• An early Gaian
IxD inspira-tion: the first
image of earth
taken by a
of these relations is what distin-guishes a particular ecosystem.
While an ecosystem (such as a
swamp) may survive without some
of its usual constituents (frogs),
there is a tipping point at which
an ecosystem ceases to exist as an
entity because a critical level of
loss or change is reached, destroying the pattern of relations that
make up the dynamic whole.
From a Gaian perspective,
ecosystems are entities with
nested and interrelated PRA loops.
Interestingly, this view includes
nonentities like minerals, not
because they have their own PRA
loops, but because they may be necessary elements in the collective of
relations that form the ecosystem
itself. Lovelock had the same view
in terms of the non-living elements
of Gaia. Like Russian dolls, ecosystems themselves are entities nested
within one another, all the way up
to the scale of Gaia itself, and probably beyond.
September + October 2011
an entity, and a particular group of
water striders inhabiting a specific
territory can be seen as an entity
as well. Conversely, a plastic bottle
floating down the same stream
does not qualify as an entity, even
though it can be made to perform
actions, because it has no PRA loop.
In humans, of course, PRA loops
are infinitely more complex, elaborate, and interrelated. In conscious
or intentional behaviors, the representation may involve processes
of logic, analogy, and so on. As in
the classic Eames film Powers of
Ten [ 11], we may move up the scale
to aggregates of humans. The PRA
loop helps to elucidate how groups
and organizations can constitute
entities: human ecosystems.
Ecosystems as entities. The science of ecology is a field within the
larger purview of biology. Ecologists
study the relations among heterogeneous entities (and nonentities)
that constitute systems that are
distinct and reliant on a particular
set of (dynamic) relations among
their elements. The overall pattern
Reframing Gaian Relations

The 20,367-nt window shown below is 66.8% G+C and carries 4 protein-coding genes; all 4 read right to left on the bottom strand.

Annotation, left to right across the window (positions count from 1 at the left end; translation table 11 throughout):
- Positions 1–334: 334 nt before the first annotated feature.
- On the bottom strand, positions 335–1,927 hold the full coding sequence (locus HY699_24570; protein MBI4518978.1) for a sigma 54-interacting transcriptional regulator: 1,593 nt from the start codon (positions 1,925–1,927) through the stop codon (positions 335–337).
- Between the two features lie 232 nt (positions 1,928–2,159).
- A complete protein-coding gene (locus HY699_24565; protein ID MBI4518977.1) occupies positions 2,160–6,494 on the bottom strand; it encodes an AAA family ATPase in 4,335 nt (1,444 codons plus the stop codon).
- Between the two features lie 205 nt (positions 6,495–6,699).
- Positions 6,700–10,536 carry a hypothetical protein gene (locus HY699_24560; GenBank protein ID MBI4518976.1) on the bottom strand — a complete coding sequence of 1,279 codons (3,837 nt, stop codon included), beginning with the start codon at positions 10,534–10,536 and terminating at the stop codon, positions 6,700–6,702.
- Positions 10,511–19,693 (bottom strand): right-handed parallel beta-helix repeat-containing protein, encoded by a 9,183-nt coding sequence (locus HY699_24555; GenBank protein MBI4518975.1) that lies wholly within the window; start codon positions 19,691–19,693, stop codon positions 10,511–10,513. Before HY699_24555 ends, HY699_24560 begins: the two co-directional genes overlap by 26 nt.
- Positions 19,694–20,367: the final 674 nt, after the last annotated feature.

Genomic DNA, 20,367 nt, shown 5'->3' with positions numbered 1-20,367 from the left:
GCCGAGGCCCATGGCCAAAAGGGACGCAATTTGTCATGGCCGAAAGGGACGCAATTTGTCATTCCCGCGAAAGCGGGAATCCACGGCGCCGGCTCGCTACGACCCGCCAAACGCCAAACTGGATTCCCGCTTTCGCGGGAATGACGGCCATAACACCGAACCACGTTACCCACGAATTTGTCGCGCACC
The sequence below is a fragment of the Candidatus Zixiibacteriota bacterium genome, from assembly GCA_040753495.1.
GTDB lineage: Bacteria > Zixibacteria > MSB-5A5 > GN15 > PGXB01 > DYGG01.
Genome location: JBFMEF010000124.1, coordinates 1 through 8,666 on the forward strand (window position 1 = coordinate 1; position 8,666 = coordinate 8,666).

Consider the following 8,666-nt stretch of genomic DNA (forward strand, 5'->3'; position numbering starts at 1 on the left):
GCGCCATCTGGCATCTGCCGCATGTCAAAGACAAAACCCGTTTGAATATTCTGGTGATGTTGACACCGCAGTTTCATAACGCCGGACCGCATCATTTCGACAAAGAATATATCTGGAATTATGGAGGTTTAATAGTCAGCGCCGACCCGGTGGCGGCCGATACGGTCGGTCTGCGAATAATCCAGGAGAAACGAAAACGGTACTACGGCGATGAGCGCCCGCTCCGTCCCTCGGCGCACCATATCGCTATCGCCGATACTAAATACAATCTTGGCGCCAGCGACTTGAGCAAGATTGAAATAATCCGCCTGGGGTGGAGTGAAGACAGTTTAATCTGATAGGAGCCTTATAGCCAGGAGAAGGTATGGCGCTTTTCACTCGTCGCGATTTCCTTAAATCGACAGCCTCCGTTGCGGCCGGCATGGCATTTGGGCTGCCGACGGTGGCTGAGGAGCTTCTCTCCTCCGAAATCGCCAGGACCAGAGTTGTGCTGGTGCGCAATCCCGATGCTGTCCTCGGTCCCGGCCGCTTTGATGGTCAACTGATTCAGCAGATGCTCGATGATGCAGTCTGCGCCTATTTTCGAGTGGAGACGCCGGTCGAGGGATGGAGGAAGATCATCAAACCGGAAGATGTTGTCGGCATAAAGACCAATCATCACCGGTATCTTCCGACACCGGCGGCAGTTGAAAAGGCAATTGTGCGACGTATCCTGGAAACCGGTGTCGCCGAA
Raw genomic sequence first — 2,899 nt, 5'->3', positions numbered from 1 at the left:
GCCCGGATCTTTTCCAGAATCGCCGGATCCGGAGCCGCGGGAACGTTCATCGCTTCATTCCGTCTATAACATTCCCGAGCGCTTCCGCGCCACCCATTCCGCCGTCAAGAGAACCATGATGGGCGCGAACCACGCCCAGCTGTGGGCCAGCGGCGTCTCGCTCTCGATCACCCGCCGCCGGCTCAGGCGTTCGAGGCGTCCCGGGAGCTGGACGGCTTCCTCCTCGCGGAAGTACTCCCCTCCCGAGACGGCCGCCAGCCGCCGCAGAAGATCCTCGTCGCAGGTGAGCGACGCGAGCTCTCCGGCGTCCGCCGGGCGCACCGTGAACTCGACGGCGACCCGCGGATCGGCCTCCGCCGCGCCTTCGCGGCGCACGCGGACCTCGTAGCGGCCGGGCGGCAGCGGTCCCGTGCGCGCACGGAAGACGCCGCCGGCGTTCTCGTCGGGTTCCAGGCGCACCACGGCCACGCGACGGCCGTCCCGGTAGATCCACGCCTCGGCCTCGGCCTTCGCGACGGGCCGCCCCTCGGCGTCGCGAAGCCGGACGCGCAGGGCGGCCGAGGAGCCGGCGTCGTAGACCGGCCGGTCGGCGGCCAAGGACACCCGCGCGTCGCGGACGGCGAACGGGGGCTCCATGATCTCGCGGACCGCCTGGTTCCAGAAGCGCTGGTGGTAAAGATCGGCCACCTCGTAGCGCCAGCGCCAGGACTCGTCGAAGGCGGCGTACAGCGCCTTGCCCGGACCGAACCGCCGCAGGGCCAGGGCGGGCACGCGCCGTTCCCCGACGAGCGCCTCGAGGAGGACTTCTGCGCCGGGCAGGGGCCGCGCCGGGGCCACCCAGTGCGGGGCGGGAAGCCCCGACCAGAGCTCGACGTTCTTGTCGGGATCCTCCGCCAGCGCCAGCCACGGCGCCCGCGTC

Ecology suggests that biologically
living creatures cannot easily be
separated from non-living materials at the level of an ecosystem.
Similarly, technology cannot easily
be separated from the living beings
that extrude it. At least since that
first proto-hominid picked up a
rock and bashed somebody with it,
all bets have been off for strictly
biological models of evolution. Our
tool-making ability—an extrusion
of our particular intelligence—has
made humans as a species able
to act with increasing magnitude
through extensions of human perception and agency.
Technology is not the other.
Discourse and literature typically
default to a colloquial positioning
of technology as an “other.” Yet,
remembering that photo of Earth
from space, one can see there is
nothing on this shining blue ball
that is non-Gaian; even the aster-
oids that have embedded deposits
of nickel deep into Earth’s crust are
now part of the grand ecosystem.
Technology has been invented by
entities as diverse as crows, rac-
coons, and marine mammals.
Like Vernadsky’s and de Chardin’s
“noösphere” [ 12], our technologies
are extrusions of ourselves, and
thus also of Gaia. Joseph Campbell
described our first view of the Earth
from space as “the first time the
Earth was able to look back on itself
through the eyes it had grown in
human beings” [ 13].